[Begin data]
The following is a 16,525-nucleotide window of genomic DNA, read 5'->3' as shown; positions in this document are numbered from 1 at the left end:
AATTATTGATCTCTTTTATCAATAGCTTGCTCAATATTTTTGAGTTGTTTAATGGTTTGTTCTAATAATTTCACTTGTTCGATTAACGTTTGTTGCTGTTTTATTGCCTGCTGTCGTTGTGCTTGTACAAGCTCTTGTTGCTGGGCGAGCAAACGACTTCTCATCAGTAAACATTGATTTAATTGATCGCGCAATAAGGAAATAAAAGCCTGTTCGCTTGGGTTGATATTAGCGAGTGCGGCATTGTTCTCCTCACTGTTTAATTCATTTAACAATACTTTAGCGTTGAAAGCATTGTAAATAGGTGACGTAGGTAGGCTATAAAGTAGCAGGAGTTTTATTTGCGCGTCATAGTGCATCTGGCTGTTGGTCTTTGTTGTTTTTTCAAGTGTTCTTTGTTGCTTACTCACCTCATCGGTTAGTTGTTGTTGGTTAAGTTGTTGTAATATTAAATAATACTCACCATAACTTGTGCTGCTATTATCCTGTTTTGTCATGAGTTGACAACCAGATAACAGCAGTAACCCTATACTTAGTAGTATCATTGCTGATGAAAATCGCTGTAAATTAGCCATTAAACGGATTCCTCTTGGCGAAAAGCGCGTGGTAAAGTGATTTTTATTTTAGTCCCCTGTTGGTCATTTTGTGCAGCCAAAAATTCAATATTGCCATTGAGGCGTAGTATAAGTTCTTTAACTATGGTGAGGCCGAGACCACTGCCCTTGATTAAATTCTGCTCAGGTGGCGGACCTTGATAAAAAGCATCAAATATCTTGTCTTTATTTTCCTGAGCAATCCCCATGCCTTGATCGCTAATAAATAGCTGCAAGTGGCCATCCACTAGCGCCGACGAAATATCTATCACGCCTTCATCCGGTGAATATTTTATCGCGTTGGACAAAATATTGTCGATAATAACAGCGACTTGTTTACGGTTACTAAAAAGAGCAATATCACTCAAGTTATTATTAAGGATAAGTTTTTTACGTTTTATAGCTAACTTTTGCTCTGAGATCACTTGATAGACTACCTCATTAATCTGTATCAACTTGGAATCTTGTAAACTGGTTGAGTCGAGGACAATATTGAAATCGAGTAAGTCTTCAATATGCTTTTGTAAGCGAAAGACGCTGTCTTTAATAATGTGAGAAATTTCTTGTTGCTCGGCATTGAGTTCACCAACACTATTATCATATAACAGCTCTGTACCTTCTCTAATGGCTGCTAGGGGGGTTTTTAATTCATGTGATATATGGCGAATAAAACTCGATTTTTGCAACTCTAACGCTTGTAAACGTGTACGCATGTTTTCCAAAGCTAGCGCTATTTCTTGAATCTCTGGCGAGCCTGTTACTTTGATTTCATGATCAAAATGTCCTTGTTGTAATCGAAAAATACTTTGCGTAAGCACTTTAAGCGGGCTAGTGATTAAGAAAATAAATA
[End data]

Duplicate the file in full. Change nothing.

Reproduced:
The following is a 16,525-nucleotide window of genomic DNA, read 5'->3' as shown; positions in this document are numbered from 1 at the left end:
AATTATTGATCTCTTTTATCAATAGCTTGCTCAATATTTTTGAGTTGTTTAATGGTTTGTTCTAATAATTTCACTTGTTCGATTAACGTTTGTTGCTGTTTTATTGCCTGCTGTCGTTGTGCTTGTACAAGCTCTTGTTGCTGGGCGAGCAAACGACTTCTCATCAGTAAACATTGATTTAATTGATCGCGCAATAAGGAAATAAAAGCCTGTTCGCTTGGGTTGATATTAGCGAGTGCGGCATTGTTCTCCTCACTGTTTAATTCATTTAACAATACTTTAGCGTTGAAAGCATTGTAAATAGGTGACGTAGGTAGGCTATAAAGTAGCAGGAGTTTTATTTGCGCGTCATAGTGCATCTGGCTGTTGGTCTTTGTTGTTTTTTCAAGTGTTCTTTGTTGCTTACTCACCTCATCGGTTAGTTGTTGTTGGTTAAGTTGTTGTAATATTAAATAATACTCACCATAACTTGTGCTGCTATTATCCTGTTTTGTCATGAGTTGACAACCAGATAACAGCAGTAACCCTATACTTAGTAGTATCATTGCTGATGAAAATCGCTGTAAATTAGCCATTAAACGGATTCCTCTTGGCGAAAAGCGCGTGGTAAAGTGATTTTTATTTTAGTCCCCTGTTGGTCATTTTGTGCAGCCAAAAATTCAATATTGCCATTGAGGCGTAGTATAAGTTCTTTAACTATGGTGAGGCCGAGACCACTGCCCTTGATTAAATTCTGCTCAGGTGGCGGACCTTGATAAAAAGCATCAAATATCTTGTCTTTATTTTCCTGAGCAATCCCCATGCCTTGATCGCTAATAAATAGCTGCAAGTGGCCATCCACTAGCGCCGACGAAATATCTATCACGCCTTCATCCGGTGAATATTTTATCGCGTTGGACAAAATATTGTCGATAATAACAGCGACTTGTTTACGGTTACTAAAAAGAGCAATATCACTCAAGTTATTATTAAGGATAAGTTTTTTACGTTTTATAGCTAACTTTTGCTCTGAGATCACTTGATAGACTACCTCATTAATCTGTATCAACTTGGAATCTTGTAAACTGGTTGAGTCGAGGACAATATTGAAATCGAGTAAGTCTTCAATATGCTTTTGTAAGCGAAAGACGCTGTCTTTAATAATGTGAGAAATTTCTTGTTGCTCGGCATTGAGTTCACCAACACTATTATCATATAACAGCTCTGTACCTTCTCTAATGGCTGCTAGGGGGGTTTTTAATTCATGTGATATATGGCGAATAAAACTCGATTTTTGCAACTCTAACGCTTGTAAACGTGTACGCATGTTTTCCAAAGCTAGCGCTATTTCTTGAATCTCTGGCGAGCCTGTTACTTTGATTTCATGATCAAAATGTCCTTGTTGTAATCGAAAAATACTTTGCGTAAGCACTTTAAGCGGGCTAGTGATTAAGAAAATAAATA